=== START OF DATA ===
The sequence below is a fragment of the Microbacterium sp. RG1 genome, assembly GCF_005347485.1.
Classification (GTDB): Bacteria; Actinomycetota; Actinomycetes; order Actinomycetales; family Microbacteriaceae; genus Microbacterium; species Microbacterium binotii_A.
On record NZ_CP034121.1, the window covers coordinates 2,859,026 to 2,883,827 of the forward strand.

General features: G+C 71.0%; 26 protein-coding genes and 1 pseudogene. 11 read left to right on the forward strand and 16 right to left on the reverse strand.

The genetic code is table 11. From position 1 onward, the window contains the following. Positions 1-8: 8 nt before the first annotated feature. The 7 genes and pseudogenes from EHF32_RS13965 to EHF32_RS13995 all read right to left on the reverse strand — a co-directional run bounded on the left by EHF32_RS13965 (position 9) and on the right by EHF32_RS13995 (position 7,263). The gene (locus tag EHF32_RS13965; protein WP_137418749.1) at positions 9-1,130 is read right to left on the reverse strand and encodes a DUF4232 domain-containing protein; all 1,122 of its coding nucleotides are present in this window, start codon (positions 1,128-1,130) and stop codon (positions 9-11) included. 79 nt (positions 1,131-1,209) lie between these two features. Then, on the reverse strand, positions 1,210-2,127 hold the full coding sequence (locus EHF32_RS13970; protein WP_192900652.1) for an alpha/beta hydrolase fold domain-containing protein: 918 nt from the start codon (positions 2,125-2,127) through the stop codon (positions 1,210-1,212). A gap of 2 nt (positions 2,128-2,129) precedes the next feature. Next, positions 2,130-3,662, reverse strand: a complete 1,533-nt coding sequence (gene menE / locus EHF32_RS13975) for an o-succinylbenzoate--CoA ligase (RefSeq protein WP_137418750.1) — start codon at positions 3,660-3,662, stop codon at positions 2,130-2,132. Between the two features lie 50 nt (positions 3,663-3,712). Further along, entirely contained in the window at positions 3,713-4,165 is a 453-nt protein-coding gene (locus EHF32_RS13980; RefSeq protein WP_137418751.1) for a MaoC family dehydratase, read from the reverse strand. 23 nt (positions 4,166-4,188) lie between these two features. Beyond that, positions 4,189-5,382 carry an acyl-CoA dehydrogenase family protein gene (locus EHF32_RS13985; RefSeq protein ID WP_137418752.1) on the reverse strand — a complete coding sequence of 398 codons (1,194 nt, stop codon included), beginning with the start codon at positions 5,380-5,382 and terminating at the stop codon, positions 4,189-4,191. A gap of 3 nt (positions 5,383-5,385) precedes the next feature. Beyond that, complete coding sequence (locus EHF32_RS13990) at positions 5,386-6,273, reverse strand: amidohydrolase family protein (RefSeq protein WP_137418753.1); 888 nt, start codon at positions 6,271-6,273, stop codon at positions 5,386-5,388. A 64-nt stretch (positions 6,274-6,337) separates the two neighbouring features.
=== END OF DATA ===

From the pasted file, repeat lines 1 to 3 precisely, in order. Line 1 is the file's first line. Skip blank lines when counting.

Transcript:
The sequence below is a fragment of the Microbacterium sp. RG1 genome, assembly GCF_005347485.1.
Classification (GTDB): Bacteria; Actinomycetota; Actinomycetes; order Actinomycetales; family Microbacteriaceae; genus Microbacterium; species Microbacterium binotii_A.
On record NZ_CP034121.1, the window covers coordinates 2,859,026 to 2,883,827 of the forward strand.